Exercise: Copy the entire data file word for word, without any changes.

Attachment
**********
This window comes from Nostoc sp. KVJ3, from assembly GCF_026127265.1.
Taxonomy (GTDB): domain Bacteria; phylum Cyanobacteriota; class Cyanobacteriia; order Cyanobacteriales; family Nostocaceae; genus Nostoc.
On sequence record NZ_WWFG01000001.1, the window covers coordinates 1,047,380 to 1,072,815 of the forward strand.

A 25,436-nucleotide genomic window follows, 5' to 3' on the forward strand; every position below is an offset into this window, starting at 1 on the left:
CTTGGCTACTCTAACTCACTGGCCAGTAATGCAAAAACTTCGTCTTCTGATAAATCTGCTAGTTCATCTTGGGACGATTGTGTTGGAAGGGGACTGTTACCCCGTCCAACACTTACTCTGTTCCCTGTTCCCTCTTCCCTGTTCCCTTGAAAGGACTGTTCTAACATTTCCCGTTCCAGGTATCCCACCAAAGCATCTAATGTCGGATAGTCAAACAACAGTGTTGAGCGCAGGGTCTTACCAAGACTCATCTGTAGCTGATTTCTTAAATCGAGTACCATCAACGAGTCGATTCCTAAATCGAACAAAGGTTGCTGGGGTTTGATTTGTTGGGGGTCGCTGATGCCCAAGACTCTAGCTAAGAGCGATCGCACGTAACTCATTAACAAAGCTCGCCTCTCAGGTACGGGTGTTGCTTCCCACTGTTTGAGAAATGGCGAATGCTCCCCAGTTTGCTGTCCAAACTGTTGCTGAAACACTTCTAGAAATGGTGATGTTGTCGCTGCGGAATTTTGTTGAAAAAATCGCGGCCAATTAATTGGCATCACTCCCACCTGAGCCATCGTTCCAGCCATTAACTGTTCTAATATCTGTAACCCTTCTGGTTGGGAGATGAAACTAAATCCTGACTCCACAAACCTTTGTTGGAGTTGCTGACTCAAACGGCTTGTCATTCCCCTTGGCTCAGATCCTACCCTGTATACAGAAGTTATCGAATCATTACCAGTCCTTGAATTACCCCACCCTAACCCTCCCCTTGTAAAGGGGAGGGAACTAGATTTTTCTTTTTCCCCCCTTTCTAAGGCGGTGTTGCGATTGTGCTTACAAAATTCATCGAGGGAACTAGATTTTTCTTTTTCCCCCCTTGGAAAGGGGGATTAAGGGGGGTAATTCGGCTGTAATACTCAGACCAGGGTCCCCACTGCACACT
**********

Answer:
This window comes from Nostoc sp. KVJ3, from assembly GCF_026127265.1.
Taxonomy (GTDB): domain Bacteria; phylum Cyanobacteriota; class Cyanobacteriia; order Cyanobacteriales; family Nostocaceae; genus Nostoc.
On sequence record NZ_WWFG01000001.1, the window covers coordinates 1,047,380 to 1,072,815 of the forward strand.

A 25,436-nucleotide genomic window follows, 5' to 3' on the forward strand; every position below is an offset into this window, starting at 1 on the left:
CTTGGCTACTCTAACTCACTGGCCAGTAATGCAAAAACTTCGTCTTCTGATAAATCTGCTAGTTCATCTTGGGACGATTGTGTTGGAAGGGGACTGTTACCCCGTCCAACACTTACTCTGTTCCCTGTTCCCTCTTCCCTGTTCCCTTGAAAGGACTGTTCTAACATTTCCCGTTCCAGGTATCCCACCAAAGCATCTAATGTCGGATAGTCAAACAACAGTGTTGAGCGCAGGGTCTTACCAAGACTCATCTGTAGCTGATTTCTTAAATCGAGTACCATCAACGAGTCGATTCCTAAATCGAACAAAGGTTGCTGGGGTTTGATTTGTTGGGGGTCGCTGATGCCCAAGACTCTAGCTAAGAGCGATCGCACGTAACTCATTAACAAAGCTCGCCTCTCAGGTACGGGTGTTGCTTCCCACTGTTTGAGAAATGGCGAATGCTCCCCAGTTTGCTGTCCAAACTGTTGCTGAAACACTTCTAGAAATGGTGATGTTGTCGCTGCGGAATTTTGTTGAAAAAATCGCGGCCAATTAATTGGCATCACTCCCACCTGAGCCATCGTTCCAGCCATTAACTGTTCTAATATCTGTAACCCTTCTGGTTGGGAGATGAAACTAAATCCTGACTCCACAAACCTTTGTTGGAGTTGCTGACTCAAACGGCTTGTCATTCCCCTTGGCTCAGATCCTACCCTGTATACAGAAGTTATCGAATCATTACCAGTCCTTGAATTACCCCACCCTAACCCTCCCCTTGTAAAGGGGAGGGAACTAGATTTTTCTTTTTCCCCCCTTTCTAAGGCGGTGTTGCGATTGTGCTTACAAAATTCATCGAGGGAACTAGATTTTTCTTTTTCCCCCCTTGGAAAGGGGGATTAAGGGGGGTAATTCGGCTGTAATACTCAGACCAGGGTCCCCACTGCACACT